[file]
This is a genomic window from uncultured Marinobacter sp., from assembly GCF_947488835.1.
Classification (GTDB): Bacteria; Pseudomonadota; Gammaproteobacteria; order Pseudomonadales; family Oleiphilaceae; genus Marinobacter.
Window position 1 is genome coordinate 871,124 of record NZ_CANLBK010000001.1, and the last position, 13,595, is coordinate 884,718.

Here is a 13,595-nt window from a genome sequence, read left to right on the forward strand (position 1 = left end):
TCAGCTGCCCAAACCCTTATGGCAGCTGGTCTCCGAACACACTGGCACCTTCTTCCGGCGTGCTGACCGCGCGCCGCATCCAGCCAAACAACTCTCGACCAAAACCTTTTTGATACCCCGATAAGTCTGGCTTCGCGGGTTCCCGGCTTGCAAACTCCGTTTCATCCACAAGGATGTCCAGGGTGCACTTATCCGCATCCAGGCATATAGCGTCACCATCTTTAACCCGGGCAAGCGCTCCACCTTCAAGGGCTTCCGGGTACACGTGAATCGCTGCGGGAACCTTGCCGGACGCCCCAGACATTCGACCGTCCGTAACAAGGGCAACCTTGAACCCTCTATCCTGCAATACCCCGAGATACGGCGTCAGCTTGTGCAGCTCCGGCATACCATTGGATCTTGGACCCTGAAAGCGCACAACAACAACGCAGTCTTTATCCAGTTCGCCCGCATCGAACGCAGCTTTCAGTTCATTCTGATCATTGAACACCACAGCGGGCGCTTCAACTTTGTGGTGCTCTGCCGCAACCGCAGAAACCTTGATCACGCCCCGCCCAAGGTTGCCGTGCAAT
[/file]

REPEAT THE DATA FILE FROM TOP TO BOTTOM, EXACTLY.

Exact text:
This is a genomic window from uncultured Marinobacter sp., from assembly GCF_947488835.1.
Classification (GTDB): Bacteria; Pseudomonadota; Gammaproteobacteria; order Pseudomonadales; family Oleiphilaceae; genus Marinobacter.
Window position 1 is genome coordinate 871,124 of record NZ_CANLBK010000001.1, and the last position, 13,595, is coordinate 884,718.

Here is a 13,595-nt window from a genome sequence, read left to right on the forward strand (position 1 = left end):
TCAGCTGCCCAAACCCTTATGGCAGCTGGTCTCCGAACACACTGGCACCTTCTTCCGGCGTGCTGACCGCGCGCCGCATCCAGCCAAACAACTCTCGACCAAAACCTTTTTGATACCCCGATAAGTCTGGCTTCGCGGGTTCCCGGCTTGCAAACTCCGTTTCATCCACAAGGATGTCCAGGGTGCACTTATCCGCATCCAGGCATATAGCGTCACCATCTTTAACCCGGGCAAGCGCTCCACCTTCAAGGGCTTCCGGGTACACGTGAATCGCTGCGGGAACCTTGCCGGACGCCCCAGACATTCGACCGTCCGTAACAAGGGCAACCTTGAACCCTCTATCCTGCAATACCCCGAGATACGGCGTCAGCTTGTGCAGCTCCGGCATACCATTGGATCTTGGACCCTGAAAGCGCACAACAACAACGCAGTCTTTATCCAGTTCGCCCGCATCGAACGCAGCTTTCAGTTCATTCTGATCATTGAACACCACAGCGGGCGCTTCAACTTTGTGGTGCTCTGCCGCAACCGCAGAAACCTTGATCACGCCCCGCCCAAGGTTGCCGTGCAAT